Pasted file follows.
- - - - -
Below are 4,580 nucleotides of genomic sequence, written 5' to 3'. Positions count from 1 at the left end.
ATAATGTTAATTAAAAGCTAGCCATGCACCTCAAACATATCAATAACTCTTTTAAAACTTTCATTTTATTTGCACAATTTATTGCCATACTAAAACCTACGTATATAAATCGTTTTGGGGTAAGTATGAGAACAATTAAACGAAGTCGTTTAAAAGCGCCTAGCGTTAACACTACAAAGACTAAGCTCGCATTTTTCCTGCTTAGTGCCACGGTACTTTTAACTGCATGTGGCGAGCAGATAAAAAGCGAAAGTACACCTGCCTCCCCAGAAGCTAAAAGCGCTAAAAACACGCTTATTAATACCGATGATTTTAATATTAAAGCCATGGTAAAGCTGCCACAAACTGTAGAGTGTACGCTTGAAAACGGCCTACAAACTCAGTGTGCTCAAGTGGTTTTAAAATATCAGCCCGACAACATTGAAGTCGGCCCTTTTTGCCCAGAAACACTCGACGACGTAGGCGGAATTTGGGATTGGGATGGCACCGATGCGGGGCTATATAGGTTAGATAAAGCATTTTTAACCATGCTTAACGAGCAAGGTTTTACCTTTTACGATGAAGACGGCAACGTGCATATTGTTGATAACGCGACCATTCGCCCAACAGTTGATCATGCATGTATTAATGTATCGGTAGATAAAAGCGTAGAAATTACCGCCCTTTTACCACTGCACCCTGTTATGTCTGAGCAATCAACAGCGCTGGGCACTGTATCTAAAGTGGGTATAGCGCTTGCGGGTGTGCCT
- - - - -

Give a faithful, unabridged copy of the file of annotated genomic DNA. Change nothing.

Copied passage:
Below are 4,580 nucleotides of genomic sequence, written 5' to 3'. Positions count from 1 at the left end.
ATAATGTTAATTAAAAGCTAGCCATGCACCTCAAACATATCAATAACTCTTTTAAAACTTTCATTTTATTTGCACAATTTATTGCCATACTAAAACCTACGTATATAAATCGTTTTGGGGTAAGTATGAGAACAATTAAACGAAGTCGTTTAAAAGCGCCTAGCGTTAACACTACAAAGACTAAGCTCGCATTTTTCCTGCTTAGTGCCACGGTACTTTTAACTGCATGTGGCGAGCAGATAAAAAGCGAAAGTACACCTGCCTCCCCAGAAGCTAAAAGCGCTAAAAACACGCTTATTAATACCGATGATTTTAATATTAAAGCCATGGTAAAGCTGCCACAAACTGTAGAGTGTACGCTTGAAAACGGCCTACAAACTCAGTGTGCTCAAGTGGTTTTAAAATATCAGCCCGACAACATTGAAGTCGGCCCTTTTTGCCCAGAAACACTCGACGACGTAGGCGGAATTTGGGATTGGGATGGCACCGATGCGGGGCTATATAGGTTAGATAAAGCATTTTTAACCATGCTTAACGAGCAAGGTTTTACCTTTTACGATGAAGACGGCAACGTGCATATTGTTGATAACGCGACCATTCGCCCAACAGTTGATCATGCATGTATTAATGTATCGGTAGATAAAAGCGTAGAAATTACCGCCCTTTTACCACTGCACCCTGTTATGTCTGAGCAATCAACAGCGCTGGGCACTGTATCTAAAGTGGGTATAGCGCTTGCGGGTGTGCCT